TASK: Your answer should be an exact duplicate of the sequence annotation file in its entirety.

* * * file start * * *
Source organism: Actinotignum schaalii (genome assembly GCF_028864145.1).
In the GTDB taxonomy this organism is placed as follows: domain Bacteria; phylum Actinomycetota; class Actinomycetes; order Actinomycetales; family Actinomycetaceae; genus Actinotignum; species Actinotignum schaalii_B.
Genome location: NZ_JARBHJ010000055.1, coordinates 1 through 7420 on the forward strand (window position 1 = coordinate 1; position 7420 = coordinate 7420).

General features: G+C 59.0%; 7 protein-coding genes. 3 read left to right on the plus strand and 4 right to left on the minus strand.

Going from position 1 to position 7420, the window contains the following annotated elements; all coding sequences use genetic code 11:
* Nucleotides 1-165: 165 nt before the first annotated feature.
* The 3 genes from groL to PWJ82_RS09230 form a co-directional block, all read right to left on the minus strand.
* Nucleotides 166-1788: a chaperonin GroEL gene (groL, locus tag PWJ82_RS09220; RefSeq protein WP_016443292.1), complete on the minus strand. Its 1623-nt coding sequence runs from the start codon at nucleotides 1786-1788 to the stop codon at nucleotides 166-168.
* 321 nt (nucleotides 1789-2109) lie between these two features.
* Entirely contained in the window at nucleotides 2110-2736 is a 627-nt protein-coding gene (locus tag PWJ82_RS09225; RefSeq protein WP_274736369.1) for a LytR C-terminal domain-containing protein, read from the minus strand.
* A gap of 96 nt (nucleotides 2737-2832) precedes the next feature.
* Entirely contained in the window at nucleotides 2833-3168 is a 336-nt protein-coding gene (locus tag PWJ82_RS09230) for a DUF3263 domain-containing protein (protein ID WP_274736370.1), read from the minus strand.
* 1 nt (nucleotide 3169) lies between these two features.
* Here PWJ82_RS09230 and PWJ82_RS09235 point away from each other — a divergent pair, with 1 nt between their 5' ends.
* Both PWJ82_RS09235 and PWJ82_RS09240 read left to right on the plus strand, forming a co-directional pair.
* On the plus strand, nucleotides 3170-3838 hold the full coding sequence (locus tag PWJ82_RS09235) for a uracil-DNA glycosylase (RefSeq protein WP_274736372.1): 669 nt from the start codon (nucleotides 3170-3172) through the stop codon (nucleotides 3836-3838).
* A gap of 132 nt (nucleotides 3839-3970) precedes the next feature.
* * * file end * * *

Source organism: Actinotignum schaalii (genome assembly GCF_028864145.1).
In the GTDB taxonomy this organism is placed as follows: domain Bacteria; phylum Actinomycetota; class Actinomycetes; order Actinomycetales; family Actinomycetaceae; genus Actinotignum; species Actinotignum schaalii_B.
Genome location: NZ_JARBHJ010000055.1, coordinates 1 through 7420 on the forward strand (window position 1 = coordinate 1; position 7420 = coordinate 7420).

General features: G+C 59.0%; 7 protein-coding genes. 3 read left to right on the plus strand and 4 right to left on the minus strand.

Going from position 1 to position 7420, the window contains the following annotated elements; all coding sequences use genetic code 11:
* Nucleotides 1-165: 165 nt before the first annotated feature.
* The 3 genes from groL to PWJ82_RS09230 form a co-directional block, all read right to left on the minus strand.
* Nucleotides 166-1788: a chaperonin GroEL gene (groL, locus tag PWJ82_RS09220; RefSeq protein WP_016443292.1), complete on the minus strand. Its 1623-nt coding sequence runs from the start codon at nucleotides 1786-1788 to the stop codon at nucleotides 166-168.
* 321 nt (nucleotides 1789-2109) lie between these two features.
* Entirely contained in the window at nucleotides 2110-2736 is a 627-nt protein-coding gene (locus tag PWJ82_RS09225; RefSeq protein WP_274736369.1) for a LytR C-terminal domain-containing protein, read from the minus strand.
* A gap of 96 nt (nucleotides 2737-2832) precedes the next feature.
* Entirely contained in the window at nucleotides 2833-3168 is a 336-nt protein-coding gene (locus tag PWJ82_RS09230) for a DUF3263 domain-containing protein (protein ID WP_274736370.1), read from the minus strand.
* 1 nt (nucleotide 3169) lies between these two features.
* Here PWJ82_RS09230 and PWJ82_RS09235 point away from each other — a divergent pair, with 1 nt between their 5' ends.
* Both PWJ82_RS09235 and PWJ82_RS09240 read left to right on the plus strand, forming a co-directional pair.
* On the plus strand, nucleotides 3170-3838 hold the full coding sequence (locus tag PWJ82_RS09235) for a uracil-DNA glycosylase (RefSeq protein WP_274736372.1): 669 nt from the start codon (nucleotides 3170-3172) through the stop codon (nucleotides 3836-3838).
* A gap of 132 nt (nucleotides 3839-3970) precedes the next feature.